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FIRST DRIVE: Porsche Cayenne GTS Coupé

The Porsche Cayenne in GTS moniker will probably be the most popular of the lot.

Avon Middleton
October 22, 2020
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The infamous 2020 will go down in history for many things, but one of the more exciting and salient talking points will be the release of GTS-badged fare from Porsche. Earlier this year Porsche gave us the version 4.0 of the 718 GTS and then just a few months later, the Cayenne range was revealed with the GTS treatment, the focus of this article here. TopGear South Africa sampled the Cayenne GTS Coupé during a near-400km round trip through the Western Cape and it’s a big fat yes from us.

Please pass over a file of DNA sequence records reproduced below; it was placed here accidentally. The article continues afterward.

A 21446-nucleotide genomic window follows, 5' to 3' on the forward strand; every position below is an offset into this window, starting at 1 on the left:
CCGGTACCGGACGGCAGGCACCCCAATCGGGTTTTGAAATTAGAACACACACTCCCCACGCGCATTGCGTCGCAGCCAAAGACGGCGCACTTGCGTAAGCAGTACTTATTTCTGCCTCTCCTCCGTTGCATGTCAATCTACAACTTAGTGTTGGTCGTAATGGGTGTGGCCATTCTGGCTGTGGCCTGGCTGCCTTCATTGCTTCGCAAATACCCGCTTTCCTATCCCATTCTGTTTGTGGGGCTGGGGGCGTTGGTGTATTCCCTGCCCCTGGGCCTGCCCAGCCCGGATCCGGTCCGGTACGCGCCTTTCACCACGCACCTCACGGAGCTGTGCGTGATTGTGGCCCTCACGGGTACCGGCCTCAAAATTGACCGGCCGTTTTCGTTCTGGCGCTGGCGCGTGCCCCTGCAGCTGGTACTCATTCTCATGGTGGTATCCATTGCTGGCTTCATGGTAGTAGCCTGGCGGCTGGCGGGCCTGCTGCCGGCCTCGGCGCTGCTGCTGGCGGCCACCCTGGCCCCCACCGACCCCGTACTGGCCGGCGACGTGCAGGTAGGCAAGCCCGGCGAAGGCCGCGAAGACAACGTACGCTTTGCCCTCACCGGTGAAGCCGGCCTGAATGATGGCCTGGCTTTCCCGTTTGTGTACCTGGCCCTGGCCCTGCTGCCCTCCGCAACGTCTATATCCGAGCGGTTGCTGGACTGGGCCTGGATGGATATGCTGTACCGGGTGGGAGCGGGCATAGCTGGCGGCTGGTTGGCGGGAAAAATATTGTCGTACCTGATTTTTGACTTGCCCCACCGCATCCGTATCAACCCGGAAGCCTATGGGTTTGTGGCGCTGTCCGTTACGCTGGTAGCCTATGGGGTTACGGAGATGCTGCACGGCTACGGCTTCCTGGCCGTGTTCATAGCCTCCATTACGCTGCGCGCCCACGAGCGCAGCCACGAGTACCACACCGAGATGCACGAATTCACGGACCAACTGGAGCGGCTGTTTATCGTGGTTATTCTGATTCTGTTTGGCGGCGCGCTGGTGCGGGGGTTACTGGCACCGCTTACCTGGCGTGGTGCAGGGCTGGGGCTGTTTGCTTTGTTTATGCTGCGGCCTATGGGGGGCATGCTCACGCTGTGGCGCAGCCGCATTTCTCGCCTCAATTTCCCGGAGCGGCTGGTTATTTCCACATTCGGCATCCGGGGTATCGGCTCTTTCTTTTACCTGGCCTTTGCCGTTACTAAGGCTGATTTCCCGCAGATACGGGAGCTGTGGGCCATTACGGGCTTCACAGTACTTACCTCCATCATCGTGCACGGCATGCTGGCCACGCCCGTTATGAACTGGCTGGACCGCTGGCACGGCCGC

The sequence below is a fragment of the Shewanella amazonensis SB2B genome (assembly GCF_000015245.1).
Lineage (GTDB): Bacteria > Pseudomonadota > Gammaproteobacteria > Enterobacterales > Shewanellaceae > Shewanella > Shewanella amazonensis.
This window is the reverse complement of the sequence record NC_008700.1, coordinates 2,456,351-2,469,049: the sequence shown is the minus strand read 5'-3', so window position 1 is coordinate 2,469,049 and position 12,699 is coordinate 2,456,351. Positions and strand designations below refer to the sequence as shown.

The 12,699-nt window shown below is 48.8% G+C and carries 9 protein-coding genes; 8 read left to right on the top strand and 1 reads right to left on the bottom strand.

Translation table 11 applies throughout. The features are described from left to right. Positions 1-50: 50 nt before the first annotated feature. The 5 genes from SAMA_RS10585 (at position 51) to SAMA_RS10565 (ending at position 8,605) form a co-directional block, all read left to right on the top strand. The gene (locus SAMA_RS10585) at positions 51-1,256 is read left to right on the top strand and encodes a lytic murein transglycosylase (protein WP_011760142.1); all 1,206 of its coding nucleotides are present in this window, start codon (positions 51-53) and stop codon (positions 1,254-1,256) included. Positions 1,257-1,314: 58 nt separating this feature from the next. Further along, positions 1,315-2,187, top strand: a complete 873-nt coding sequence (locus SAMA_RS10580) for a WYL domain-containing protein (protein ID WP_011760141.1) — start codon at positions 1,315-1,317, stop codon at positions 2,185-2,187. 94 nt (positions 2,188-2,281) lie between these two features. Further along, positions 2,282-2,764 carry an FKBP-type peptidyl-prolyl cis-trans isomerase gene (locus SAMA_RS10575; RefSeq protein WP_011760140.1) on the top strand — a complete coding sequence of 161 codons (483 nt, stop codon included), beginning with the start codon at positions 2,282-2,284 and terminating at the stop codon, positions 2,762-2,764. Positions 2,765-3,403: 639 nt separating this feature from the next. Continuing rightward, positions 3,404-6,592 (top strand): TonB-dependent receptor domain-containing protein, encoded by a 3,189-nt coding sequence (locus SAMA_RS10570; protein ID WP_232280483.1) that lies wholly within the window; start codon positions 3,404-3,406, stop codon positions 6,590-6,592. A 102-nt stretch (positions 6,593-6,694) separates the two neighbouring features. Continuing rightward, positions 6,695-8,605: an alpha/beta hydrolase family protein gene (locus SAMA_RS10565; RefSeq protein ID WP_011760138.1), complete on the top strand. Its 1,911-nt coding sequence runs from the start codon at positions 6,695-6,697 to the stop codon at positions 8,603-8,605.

The modern GTS concept has really been a strong strategic move from Porsche. We know that the Stuttgart brand is excellent at celebrating its lineage and history and then weaving this into its latest models through special editions and special craftsmanship on certain models. But the modern GTS, as much as its name stems from the 2-door race-bred Carrera GTS from the 60s, is now a more integrated package concept for what has turned out to be a very popular product positioning. GTS is about infusing the car with a sporty flair and character yet keeping it attainable and usable at the same time. It’s no easy feat and I’d guess it’s the reason we now have things like the AMG 43 and 53 cars from Affalterbach, not to mention the M Performance derivatives from Bavaria.

So what’s new on the Cayenne GTS Coupé here? A tasty V8 for a start.